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January 30, 2018 | Posted in:

How Good is Your Bank? Factors to Consider

As bank customers, we’re used to getting almost no interest on our balances. The U.S. Federal Reserve dropped interest rates to an historic low of 0.25 percent during the 2008 financial crisis, and kept them there for seven years. The central bank is only now beginning to accelerate the pace of rate hikes. It’s targeting a 1.4 percent federal funds rate by the end of 2017, and 2.1 percent by the end of next year.

 

Bank Smarter in 2018 with These 5 Tips



 

Along with these higher rates comes the possibility of getting better returns on the money parked in your traditional bank account. Here are a few options to consider:

 

  1. Online savings accounts

Online savings accounts often offer higher returns on your money, lower fees, or both. Several online savings banks are offering 1.5 percent returns on balances as of the fourth quarter of 2017. That compares with the national average return of all savings accounts of just 0.09 percent, according to the independent consumer banking information site Bankrate.com. Online savings accounts do have a downside: less service. There is no branch to go to, so any problems or complaints will have to be dealt with remotely. Many online accounts don’t provide ATM cards for convenient cash withdrawals. And online accounts may arguably be more vulnerable to cyber attacks and scams.

Is it for you? If you can be diligent about your online security and don’t mind some of the physical limitations, online savings accounts are among the best places to get a good return.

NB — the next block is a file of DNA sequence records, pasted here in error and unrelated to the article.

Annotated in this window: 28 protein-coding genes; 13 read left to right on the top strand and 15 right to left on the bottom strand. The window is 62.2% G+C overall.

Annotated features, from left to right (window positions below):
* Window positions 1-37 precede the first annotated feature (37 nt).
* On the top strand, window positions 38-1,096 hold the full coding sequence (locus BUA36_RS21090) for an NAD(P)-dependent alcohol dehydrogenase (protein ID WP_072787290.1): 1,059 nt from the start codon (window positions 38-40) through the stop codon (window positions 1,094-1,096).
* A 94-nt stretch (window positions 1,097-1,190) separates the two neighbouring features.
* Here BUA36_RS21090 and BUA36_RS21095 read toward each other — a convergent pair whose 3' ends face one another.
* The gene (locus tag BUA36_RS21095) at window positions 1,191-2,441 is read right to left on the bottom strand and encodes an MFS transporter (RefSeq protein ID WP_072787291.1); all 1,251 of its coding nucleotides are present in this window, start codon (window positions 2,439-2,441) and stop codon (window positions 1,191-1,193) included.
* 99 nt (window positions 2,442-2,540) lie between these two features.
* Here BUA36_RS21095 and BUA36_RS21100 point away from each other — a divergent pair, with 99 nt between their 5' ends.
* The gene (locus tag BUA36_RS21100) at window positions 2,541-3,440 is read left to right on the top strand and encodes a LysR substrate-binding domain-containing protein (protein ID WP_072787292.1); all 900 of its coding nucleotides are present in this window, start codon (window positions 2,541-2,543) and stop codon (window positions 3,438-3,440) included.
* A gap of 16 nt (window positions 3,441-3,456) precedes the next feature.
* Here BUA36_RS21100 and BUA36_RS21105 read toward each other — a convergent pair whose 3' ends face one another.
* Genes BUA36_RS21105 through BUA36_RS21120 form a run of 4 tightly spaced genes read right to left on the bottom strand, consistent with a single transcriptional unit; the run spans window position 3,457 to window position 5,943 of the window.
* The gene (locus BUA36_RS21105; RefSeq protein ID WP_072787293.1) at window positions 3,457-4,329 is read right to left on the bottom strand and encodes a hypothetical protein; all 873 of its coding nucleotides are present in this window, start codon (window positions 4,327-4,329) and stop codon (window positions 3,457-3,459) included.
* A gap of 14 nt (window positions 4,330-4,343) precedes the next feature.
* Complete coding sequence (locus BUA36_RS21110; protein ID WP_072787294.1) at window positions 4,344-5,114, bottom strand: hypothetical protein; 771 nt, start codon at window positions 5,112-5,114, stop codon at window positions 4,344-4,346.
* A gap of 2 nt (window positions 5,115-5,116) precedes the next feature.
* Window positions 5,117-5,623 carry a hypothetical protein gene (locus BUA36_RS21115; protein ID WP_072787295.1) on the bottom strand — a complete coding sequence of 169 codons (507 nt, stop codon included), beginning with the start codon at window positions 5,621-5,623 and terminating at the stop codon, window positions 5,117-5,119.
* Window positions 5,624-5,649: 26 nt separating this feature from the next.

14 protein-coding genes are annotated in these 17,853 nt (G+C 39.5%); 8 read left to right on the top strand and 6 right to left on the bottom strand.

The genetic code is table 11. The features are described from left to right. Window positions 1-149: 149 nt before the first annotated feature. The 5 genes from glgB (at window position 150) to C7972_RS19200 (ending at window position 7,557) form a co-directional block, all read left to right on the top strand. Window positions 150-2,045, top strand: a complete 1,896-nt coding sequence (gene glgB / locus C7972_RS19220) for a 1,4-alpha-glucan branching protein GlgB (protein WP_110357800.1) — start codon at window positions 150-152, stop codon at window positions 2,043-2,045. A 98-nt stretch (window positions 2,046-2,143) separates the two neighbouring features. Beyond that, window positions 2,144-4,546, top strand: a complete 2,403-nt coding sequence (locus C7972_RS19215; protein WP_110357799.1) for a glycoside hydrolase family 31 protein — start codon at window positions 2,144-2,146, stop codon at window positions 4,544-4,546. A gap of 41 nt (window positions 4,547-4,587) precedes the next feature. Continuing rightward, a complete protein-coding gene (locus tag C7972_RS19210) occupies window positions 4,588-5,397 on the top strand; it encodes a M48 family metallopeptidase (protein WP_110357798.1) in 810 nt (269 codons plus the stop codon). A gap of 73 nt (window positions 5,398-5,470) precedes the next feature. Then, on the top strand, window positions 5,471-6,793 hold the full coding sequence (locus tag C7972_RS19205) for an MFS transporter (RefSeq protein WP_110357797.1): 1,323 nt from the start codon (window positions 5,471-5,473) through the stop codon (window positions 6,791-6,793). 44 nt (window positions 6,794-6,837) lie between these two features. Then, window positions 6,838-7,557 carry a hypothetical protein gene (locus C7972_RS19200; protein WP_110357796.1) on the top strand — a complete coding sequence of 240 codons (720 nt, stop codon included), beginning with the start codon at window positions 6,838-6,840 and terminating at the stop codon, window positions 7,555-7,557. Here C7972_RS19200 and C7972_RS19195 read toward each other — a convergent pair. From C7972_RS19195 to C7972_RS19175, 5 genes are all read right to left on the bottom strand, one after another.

1. Money market accounts

Money market accounts are invested in low-risk securities and typically offer higher rates of return than traditional savings accounts. Some offered as much as 1.4 percent during the fourth quarter, according to Bankrate.com. They also have some features of checking accounts, including the ability to write a limited number of checks per month, and ATM withdrawals. Money markets do have some drawbacks: most require you to maintain a minimum balance of a few thousand dollars or more. Money market rates fluctuate, and can even turn negative in times of severe financial stress, as happened during the 2008 financial crisis.

Is it for you? Money markets are a good option if you want higher rates of return along with the utility of a checking account.

 

  1. Certificates of deposit

If you want the highest return possible on cash savings, a certificate of deposit (CD) with your brick-and-mortar bank may be the way to go. But CDs require you to commit the money to the bank for a set period of time, and you pay a penalty if you withdraw money early. The best returns on one-year CDs were 1.75 percent during the fourth quarter, according to Bankrate.com.

Is it for you? Consider CDs if you’re certain you won’t need the money for a year or more. Though CDs are available for terms of five years or longer, you should consider that higher returns may become available if the Fed continues to raise rates.

 

Before you switch banks, don’t forget these steps:

First, according to manager Chris Cicalese, CPA, MSTFP, “The best place to start looking at banks is with your CPA. As business advisors, we as CPAs have a lot of connections at different banks and can help you find a bank that meets all of your needs. ”

Once you have chosen you top prospects, remember to do the following before you migrate funds to any new bank:

  • Check out the bank. Not all banks are created equal. Check to ensure there are few consumer complaints and that the bank is in good financial condition.
  • Check that balances are insured. Federal Deposit Insurance Corporation (FDIC) insurance is standard in the U.S., but double-check it.
  • Expect interest taxes. All the above accounts provide interest subject to ordinary income taxes.

 
The information contained in this newsletter is of a general nature and should not be acted upon in your specific situation without further details and/or professional assistance. For more information or for assistance with any of your tax or business concerns, contact our office at 856.667.4100.

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